Fearghus Ó Fearghail
A topic such as the Jews in the Hellenistic cities of Acts presents many difficulties for the historian of Judaism and early Christianity. Undoubtedly there is historical information present in Acts, 1 but given Luke's skill as a writer and the obvious impact on the narrative of his concerns and theology, it is no easy task to assess the information provided in the quest for authentic information on the period covered by Acts (c.27-63 CE) or on the situation at the time of its composition. The task becomes more complex when account is taken of issues such as the extent and quality of the material gathered by the writer, the particular audience he had in mind, the aim or aims he set himself to fulfil and apologetic motives that consciously or unconsciously may have influenced his composition. 2 It is further complicated by the fact that Luke's narrative deals with Jewish communities spread over a wide geographic area, communities that may have differed quite significantly in their religious views and practices. 3 The diversity that existed within early Christianity, evident from Acts itself (cf. 6.1-6; 15.1-2; 20.30; 21.20b-25), must also be borne in mind. 4 Ostensibly, it would seem a less arduous task to ascertain the writer's attitude towards the Jews in his two-volume work, but that this is far from the case is suggested by the variety of opinions on the subject. 5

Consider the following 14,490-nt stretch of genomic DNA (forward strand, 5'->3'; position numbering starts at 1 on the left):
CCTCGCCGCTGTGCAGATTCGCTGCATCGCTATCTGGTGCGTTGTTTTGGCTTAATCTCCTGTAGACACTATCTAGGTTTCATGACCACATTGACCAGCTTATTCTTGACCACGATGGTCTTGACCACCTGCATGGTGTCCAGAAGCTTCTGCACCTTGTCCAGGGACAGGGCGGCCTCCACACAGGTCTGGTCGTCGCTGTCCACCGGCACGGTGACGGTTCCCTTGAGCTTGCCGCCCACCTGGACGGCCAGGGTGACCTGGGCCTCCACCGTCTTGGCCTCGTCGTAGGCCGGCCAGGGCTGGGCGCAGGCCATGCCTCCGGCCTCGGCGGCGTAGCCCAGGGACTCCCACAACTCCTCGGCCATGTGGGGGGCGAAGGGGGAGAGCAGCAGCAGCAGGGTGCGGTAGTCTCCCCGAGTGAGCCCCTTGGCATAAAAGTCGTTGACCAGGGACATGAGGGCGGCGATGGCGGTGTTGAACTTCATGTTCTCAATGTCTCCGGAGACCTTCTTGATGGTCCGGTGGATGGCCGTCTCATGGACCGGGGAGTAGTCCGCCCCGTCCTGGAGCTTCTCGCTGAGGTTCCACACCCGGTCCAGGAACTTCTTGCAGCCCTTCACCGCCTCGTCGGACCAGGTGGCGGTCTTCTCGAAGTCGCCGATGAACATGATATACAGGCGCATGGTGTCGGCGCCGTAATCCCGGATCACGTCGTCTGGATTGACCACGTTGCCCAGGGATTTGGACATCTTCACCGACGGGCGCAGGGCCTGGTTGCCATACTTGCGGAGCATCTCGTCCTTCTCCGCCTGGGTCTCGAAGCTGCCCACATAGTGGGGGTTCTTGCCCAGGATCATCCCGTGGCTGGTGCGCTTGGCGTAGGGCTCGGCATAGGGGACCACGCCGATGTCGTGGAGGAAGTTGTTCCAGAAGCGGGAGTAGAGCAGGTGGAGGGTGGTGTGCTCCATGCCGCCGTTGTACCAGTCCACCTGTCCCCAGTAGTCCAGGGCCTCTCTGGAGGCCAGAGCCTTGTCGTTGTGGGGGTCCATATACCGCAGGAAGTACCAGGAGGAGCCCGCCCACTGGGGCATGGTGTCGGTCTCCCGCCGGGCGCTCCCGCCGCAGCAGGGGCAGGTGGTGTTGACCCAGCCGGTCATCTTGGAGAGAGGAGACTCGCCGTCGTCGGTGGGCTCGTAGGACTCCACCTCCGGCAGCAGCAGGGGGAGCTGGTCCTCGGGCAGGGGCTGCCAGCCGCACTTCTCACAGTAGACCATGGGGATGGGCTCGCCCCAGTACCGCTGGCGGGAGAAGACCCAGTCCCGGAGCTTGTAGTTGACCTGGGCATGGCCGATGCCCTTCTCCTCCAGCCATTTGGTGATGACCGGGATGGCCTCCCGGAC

In this contribution the focus is initially on Luke's presentation of the Jews in the Hellenistic cities of Acts, their attitude towards the preaching of the followers of Christ, especially that of Paul, and their relationship to the non-
1 See, for example, Fitzmyer 1998:124-7; Barrett 1998: II, xxxiii-lxi, cxi-cxviii.
2 Cf. Alexander 1999:13-44; Walaskay 1983.
3 See the comments of Kraabel 1987:49-60; 1994:87; Overman 1992:63, 77-8; Goodman 1997:303.
4 See, for example, Paget 1999:741.
5 For some of the numerous publications on the topic see Wolter 1999:307-24; Brawley 1987:69-173; Setzer 1994:44-82; Ó Fearghail 1987:23-5.